Launching Injustice Watch: New voices, new openness

There may be no better time to launch Injustice Watch than today.

More than fifty years after Martin Luther King Jr.’s “I had a dream” speech, America remains a country that struggles to accomplish equality. Income inequality and poverty grow, educational systems are widely uneven, and even access to the polls remains an issue. Pew researchers have found that Americans of all races agree that the justice system is the institution least expected to be fair by all races.

No wonder. Black men are as likely as not to have been arrested by the time they are 23 years old. They are more likely to be subject to stops on the street or in cars, suspicious or not. The series of incidents of police shootings and assaults in Ferguson, in Cleveland, in Brooklyn, in Baltimore, and in South Carolina, to name a few, have highlighted concerns about how police respond to cross-racial situations.

Investigations that expose, influence and inform. Emailed directly to you.


And yet, doing journalism that uncovers systemic problems and helps the public better understand the causes of injustice – the first step toward reform – requires persistence, time and money – all qualities that are a growing challenge as news organizations continue to suffer layoffs, downsizing and shrinking budgets.

Happily, new organizations and individual reporters are stepping in, working together cooperatively and creatively to keep the public better informed. Just consider the past two weeks in Chicago.

First the Invisible Institute created and published a database based on police misconduct complaints that were finally opened to the public through the long legal battle of Jamie Kalven, one of the group’s founders. The data opens a window that should give rise to a rare opportunity for reform.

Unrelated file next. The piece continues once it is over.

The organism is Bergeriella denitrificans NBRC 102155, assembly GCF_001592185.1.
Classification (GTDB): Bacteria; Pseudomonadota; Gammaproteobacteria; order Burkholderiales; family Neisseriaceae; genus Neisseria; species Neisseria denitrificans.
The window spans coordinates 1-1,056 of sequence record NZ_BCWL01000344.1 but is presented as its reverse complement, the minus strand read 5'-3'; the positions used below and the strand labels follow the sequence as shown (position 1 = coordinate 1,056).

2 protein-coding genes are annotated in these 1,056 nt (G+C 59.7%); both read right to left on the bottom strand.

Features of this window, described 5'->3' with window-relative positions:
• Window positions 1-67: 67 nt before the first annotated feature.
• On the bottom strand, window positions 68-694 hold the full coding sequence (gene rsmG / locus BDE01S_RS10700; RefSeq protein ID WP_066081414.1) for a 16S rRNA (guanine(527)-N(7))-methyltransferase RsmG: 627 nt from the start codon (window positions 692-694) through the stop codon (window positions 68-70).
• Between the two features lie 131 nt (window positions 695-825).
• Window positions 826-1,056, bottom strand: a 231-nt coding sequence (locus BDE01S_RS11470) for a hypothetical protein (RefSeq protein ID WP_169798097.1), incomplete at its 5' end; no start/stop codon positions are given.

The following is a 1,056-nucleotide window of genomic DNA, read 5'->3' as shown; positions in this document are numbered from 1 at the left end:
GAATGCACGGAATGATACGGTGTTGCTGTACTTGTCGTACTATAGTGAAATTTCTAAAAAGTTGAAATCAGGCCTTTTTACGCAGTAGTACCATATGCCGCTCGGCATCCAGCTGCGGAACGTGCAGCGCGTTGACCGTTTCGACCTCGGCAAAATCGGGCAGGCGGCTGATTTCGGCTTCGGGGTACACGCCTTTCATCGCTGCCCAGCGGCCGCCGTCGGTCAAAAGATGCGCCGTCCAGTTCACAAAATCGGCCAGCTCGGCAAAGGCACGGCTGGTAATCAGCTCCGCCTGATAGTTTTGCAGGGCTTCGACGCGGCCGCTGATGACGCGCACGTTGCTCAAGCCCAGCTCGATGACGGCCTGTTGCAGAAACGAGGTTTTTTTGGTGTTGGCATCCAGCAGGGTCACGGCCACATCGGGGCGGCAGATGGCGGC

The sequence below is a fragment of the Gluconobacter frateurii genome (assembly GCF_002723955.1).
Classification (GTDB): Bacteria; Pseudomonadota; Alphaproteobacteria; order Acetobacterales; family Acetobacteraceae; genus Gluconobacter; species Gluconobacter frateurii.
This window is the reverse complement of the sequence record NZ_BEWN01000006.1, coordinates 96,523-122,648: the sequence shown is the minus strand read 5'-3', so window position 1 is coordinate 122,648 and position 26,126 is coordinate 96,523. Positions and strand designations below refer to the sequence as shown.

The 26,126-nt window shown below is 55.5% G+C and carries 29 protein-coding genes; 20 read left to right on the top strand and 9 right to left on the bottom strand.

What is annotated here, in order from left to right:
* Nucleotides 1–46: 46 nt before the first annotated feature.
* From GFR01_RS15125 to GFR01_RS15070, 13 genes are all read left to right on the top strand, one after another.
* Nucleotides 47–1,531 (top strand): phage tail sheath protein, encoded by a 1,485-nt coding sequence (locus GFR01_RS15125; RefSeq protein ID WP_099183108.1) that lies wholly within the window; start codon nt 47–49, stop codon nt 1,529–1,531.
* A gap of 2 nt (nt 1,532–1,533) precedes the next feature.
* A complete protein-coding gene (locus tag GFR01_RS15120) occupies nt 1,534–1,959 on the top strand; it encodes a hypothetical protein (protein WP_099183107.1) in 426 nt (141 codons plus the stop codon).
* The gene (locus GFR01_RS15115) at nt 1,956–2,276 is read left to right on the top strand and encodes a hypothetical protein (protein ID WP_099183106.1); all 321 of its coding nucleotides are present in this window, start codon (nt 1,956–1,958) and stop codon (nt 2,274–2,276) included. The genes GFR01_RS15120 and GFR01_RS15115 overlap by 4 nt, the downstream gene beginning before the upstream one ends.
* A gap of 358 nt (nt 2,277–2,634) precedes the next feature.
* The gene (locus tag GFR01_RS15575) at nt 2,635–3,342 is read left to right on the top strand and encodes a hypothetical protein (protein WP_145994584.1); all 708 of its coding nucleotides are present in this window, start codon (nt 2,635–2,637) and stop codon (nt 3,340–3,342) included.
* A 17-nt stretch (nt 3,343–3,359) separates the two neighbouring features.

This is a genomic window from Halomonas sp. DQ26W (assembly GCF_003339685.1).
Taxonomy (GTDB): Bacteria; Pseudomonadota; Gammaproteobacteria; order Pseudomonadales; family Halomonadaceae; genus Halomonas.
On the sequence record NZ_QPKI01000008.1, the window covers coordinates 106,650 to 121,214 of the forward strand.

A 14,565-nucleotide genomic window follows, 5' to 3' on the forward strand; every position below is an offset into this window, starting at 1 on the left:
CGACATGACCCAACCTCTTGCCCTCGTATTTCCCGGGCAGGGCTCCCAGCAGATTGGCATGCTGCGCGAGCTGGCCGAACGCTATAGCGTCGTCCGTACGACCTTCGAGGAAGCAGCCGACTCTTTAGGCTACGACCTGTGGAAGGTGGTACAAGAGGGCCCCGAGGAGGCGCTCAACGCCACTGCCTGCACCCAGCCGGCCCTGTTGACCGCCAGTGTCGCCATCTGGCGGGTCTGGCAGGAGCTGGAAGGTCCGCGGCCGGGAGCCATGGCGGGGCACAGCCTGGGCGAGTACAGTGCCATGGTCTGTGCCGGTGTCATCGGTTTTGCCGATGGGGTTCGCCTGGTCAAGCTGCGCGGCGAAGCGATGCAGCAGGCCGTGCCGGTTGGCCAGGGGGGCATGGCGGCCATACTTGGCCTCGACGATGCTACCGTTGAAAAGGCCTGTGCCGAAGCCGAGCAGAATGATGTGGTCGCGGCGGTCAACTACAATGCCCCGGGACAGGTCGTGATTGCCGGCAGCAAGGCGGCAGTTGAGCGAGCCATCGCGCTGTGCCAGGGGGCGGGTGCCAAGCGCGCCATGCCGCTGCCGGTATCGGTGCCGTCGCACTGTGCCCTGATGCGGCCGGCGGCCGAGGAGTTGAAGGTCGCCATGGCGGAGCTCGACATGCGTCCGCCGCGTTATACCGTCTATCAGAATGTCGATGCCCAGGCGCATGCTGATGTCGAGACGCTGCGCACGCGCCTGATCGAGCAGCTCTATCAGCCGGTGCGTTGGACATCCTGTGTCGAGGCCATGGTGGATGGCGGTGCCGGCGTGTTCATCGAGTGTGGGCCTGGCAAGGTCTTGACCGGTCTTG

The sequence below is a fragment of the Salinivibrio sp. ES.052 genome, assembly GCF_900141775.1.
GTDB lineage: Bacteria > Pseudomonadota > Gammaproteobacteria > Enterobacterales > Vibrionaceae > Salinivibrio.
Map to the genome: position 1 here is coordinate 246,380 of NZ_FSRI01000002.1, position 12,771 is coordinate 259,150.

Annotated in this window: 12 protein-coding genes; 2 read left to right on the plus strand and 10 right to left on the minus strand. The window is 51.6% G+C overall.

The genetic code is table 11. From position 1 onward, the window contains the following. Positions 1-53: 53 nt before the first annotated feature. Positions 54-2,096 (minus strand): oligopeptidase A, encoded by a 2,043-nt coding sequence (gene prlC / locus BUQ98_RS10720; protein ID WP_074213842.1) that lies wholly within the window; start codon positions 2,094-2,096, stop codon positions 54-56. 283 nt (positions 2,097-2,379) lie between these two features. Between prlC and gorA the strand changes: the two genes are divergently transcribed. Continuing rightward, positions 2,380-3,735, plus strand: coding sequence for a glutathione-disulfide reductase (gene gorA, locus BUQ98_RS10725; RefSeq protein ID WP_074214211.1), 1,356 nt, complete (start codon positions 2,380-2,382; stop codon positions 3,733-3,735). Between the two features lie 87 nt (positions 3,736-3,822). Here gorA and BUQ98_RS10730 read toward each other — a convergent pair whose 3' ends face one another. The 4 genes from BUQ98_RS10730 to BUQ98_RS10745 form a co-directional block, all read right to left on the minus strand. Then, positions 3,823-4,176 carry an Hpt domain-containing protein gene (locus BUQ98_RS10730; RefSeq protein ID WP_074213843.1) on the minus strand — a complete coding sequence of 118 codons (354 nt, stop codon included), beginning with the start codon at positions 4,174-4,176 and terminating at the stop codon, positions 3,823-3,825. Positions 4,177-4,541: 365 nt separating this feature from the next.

Then a freelance reporter won a ruling last week ordering the video of the shooting last year by a Chicago police officer of 17-year old, Laquan McDonald. In both cases the city had initially refused to turn over the data, even resisting turning over the information in court until a judge ordered its release.

“It’s a massive victory for transparency,” the reporter, Brandon Smith told us on Friday, of the judge’s decision. “I’m happy to report that journalism remains alive, and that even when it’s not associated with big-name operations, it still gets results.”

We’re all for journalism, both by the big established organizations and the newcomers. We welcome efforts to make government more transparent, to hold accountable those in power, and to provide a voice for vulnerable citizens who suffer from injustice.

We look forward to working cooperatively with Brandon, and the Invisible Institute, and many other individuals as well as organizations big and small, established and not. We trust that our willingness to dig deeply, and study systemic problems that impede justice and equality, will be a valuable new voice.